For the Birds Radio Program: Chickadee Anniversary
34 years ago today, on March 2, 1975, I became a birdwatcher. It took me an hour or two to find my first bird, a Black-capped Chickadee, and it wasn’t till two days later that I saw my second bird, a Mallard, but I was hooked. That first spring I was entirely self-taught, so my progress was very slow—by the end of the spring my life list had all of 40 species. But I was determined and the rewards were so very pleasant. Each new addition to my lifelist was one cool bird or another, and if the list grew slowly, that gave me lots of time to not just savor each new addition but to actually research it. I’d read the entry for each species in my two field guides—the Peterson and the Golden Guides, but I wanted to know more about the birds, so I also invested in the Audubon Land Bird and Audubon Water Bird guides. These were written by Richard Pough specifically because he thought that people wanted to know more about birds than simple identification, and his books gave me a great footing in not just recognizing but understanding birds better. I also started spending time in the library looking up birds, and bought the set of LP records with the songs and calls of birds corresponding to my Peterson guide. This was back in the days when I still knew where my iron was, and whenever I did the ironing I’d listen to my Peterson records. Of course, every single time I heard a real bird I tracked it down. That could take a lot of time—when I was teaching, I was late for school one day because I’d heard a Golden-winged Warbler, and knew the song but had to see the bird to add it to my life list. I spent many days and nights tracking down sounds that turned out to be frogs and rodents, but little by little I teased out what each sound was, and little by little became rather proficient—much keener at seeing and hearing birds simply out of habit and practice. And every time I teased a new one out, I got a huge reward—a new bird on my life list. It took over 20 years to reach the landmark bird books talked about, 600, but only a few more years to get to a thousand—the jumps my list has made since the late 90s are because I started doing more traveling. Costa Rica has more species than all of North America, and with any focus at all one can easily double one’s list with a single trip there. A few times I’ve added over 40 lifers in a single day in the tropics—more than my entire first spring of birding. There’s a certain giddy joy in seeing so many new birds so quickly, but I think in some ways it’s like an eating contest, where you’re so busy packing them in that you can’t savor a single bite. Sometimes after a month or two I can’t even remember which of two tropical birds I’ve seen. As much as I love having a pretty long life list, I even more love savoring birds one by one. I’ve absolutely loved my tropical trips, but with a few exceptions, I’m not sure that each new bird I see now gives me as much genuine satisfaction as my first 40.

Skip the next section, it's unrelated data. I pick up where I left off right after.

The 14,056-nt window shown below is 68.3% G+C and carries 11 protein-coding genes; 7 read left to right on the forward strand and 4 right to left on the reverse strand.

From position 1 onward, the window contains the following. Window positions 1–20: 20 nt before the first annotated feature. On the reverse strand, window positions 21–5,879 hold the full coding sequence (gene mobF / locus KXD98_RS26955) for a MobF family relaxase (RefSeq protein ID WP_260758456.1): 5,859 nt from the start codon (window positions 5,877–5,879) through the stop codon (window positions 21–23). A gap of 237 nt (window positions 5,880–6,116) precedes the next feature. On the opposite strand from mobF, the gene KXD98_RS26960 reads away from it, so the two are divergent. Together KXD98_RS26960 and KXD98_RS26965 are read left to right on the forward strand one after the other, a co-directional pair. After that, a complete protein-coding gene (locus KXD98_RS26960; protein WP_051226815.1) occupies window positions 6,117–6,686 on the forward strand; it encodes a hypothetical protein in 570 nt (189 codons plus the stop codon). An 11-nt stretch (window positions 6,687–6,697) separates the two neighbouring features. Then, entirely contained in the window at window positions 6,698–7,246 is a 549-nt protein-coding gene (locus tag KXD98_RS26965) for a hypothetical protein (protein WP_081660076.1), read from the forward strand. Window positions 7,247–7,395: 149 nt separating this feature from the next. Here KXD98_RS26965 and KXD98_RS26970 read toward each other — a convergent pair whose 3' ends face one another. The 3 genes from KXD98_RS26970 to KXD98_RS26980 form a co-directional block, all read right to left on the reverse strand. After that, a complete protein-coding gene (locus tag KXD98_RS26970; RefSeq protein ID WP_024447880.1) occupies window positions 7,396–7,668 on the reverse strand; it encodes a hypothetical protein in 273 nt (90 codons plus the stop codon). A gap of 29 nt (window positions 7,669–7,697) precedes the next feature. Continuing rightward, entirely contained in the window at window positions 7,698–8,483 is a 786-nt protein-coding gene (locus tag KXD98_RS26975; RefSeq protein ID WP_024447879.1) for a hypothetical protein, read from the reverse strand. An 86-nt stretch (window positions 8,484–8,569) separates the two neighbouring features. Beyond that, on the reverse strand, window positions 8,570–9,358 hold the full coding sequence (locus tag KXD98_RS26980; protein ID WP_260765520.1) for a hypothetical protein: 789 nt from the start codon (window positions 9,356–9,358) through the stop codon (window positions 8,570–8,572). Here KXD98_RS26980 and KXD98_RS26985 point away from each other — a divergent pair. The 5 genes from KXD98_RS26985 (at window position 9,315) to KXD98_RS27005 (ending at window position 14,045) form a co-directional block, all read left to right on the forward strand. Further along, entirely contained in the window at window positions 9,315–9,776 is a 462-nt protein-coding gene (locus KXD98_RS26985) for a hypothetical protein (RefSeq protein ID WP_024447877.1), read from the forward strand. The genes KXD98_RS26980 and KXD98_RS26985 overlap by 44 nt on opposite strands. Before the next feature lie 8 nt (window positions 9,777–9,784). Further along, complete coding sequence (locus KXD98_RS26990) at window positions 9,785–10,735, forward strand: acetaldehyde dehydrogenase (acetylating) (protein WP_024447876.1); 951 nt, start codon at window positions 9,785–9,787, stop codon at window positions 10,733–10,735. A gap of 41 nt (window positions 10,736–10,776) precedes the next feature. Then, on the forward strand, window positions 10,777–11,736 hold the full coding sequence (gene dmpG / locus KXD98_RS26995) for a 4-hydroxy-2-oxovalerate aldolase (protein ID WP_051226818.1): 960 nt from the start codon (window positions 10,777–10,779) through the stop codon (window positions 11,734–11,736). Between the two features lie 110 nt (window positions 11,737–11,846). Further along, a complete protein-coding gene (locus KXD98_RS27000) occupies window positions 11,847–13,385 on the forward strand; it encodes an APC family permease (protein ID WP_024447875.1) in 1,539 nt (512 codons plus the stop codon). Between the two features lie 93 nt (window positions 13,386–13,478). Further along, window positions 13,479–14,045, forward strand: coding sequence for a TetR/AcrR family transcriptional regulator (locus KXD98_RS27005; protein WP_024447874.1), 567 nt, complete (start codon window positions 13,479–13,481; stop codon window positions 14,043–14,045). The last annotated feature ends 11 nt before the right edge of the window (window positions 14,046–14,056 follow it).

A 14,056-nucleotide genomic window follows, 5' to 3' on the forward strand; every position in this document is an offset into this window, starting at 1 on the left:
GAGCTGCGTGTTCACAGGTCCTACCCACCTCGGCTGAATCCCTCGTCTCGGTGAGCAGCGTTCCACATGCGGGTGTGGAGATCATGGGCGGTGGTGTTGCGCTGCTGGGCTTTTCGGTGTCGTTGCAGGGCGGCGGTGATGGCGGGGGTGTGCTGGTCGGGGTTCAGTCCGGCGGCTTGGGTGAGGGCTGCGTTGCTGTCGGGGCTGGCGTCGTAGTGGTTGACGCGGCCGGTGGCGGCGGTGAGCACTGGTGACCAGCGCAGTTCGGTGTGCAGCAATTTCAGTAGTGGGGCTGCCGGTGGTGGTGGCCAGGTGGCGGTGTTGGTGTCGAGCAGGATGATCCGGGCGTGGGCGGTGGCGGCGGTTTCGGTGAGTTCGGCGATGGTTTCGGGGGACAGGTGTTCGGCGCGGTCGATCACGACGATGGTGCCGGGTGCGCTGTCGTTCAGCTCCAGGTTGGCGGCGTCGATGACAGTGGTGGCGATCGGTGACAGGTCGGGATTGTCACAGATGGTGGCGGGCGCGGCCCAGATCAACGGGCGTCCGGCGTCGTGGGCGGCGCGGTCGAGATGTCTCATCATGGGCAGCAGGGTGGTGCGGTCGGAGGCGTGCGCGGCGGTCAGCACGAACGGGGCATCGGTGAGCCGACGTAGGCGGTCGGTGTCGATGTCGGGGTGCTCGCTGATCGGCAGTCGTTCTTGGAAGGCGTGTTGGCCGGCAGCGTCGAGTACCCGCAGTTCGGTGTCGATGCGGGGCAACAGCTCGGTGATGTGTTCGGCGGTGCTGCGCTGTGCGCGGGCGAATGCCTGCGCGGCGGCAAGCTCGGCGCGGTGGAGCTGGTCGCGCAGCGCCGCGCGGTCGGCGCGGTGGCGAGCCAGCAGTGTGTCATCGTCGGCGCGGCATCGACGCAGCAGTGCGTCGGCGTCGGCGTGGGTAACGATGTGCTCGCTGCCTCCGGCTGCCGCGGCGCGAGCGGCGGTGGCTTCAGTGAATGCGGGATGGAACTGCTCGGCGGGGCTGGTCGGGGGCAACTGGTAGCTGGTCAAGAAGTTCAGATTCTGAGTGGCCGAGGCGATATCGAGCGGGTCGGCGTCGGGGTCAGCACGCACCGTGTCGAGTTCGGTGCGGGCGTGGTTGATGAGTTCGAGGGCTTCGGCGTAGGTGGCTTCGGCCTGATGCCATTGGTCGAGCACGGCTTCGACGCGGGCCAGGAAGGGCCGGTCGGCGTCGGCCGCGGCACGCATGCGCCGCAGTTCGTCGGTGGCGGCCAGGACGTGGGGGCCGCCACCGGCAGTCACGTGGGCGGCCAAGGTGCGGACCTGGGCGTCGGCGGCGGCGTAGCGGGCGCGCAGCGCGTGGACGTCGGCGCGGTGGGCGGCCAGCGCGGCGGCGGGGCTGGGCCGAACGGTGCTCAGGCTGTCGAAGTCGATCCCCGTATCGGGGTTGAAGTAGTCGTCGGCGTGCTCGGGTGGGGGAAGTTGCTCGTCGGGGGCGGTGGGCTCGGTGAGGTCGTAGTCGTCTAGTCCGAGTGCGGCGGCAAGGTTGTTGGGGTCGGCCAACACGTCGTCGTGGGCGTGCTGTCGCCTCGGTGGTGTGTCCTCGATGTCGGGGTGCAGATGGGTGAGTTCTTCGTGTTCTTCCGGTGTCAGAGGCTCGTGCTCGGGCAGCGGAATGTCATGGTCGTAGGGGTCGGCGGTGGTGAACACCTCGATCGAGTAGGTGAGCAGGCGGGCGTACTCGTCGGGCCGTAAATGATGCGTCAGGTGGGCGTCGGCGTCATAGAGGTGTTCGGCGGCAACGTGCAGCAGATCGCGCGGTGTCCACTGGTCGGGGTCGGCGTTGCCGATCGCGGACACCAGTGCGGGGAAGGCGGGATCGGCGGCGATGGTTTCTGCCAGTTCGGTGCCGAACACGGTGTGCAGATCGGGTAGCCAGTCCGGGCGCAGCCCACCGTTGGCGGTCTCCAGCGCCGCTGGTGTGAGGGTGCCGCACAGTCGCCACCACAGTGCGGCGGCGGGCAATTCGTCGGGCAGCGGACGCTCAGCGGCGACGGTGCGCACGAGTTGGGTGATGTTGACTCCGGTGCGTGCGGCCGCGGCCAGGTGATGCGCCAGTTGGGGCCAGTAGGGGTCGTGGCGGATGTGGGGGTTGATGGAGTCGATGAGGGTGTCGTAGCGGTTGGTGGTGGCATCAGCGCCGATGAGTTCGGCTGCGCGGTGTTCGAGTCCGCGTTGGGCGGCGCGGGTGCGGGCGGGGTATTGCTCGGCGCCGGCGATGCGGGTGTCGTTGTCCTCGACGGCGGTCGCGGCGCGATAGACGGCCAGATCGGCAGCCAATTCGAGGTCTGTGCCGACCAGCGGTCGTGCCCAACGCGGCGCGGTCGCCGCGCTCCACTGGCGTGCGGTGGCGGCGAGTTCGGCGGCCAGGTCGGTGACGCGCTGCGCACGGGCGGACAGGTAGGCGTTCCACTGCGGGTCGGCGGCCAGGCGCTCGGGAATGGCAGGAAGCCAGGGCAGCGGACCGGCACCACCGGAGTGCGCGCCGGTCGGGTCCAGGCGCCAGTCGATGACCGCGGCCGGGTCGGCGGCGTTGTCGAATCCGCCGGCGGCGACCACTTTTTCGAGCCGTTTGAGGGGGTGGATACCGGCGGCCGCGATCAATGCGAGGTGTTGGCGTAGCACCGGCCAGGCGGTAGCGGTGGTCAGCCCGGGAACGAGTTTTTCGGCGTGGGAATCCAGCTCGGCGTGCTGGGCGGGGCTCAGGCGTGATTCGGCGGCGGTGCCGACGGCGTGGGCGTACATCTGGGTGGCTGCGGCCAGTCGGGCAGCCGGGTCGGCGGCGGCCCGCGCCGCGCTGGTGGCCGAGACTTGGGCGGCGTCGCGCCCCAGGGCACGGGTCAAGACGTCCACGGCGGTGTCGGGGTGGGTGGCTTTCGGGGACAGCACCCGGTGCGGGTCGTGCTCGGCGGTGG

Every year on this anniversary I of course look for chickadees, which are ever so much easier to find now. And I’m still learning about them. David Bonter at the Cornell Lab of Ornithology has been putting tiny transponders on the chickadees in Sapsucker Woods, and I got to spend some time photographing him and one of his students working on chickadees—those are on my flickr photostream. Watching those dear birds that come so willingly to our hands when it’s on their terms fighting so valiantly to resist when it’s on our terms makes me love them all the more. Now when I see chickadees here in Ithaca, I always look for leg bands, and I’ve gotten some photos of the birds sporting all the colorful hardware. I didn’t add a single lifer in the past year, but I’m savoring birds just as much as ever.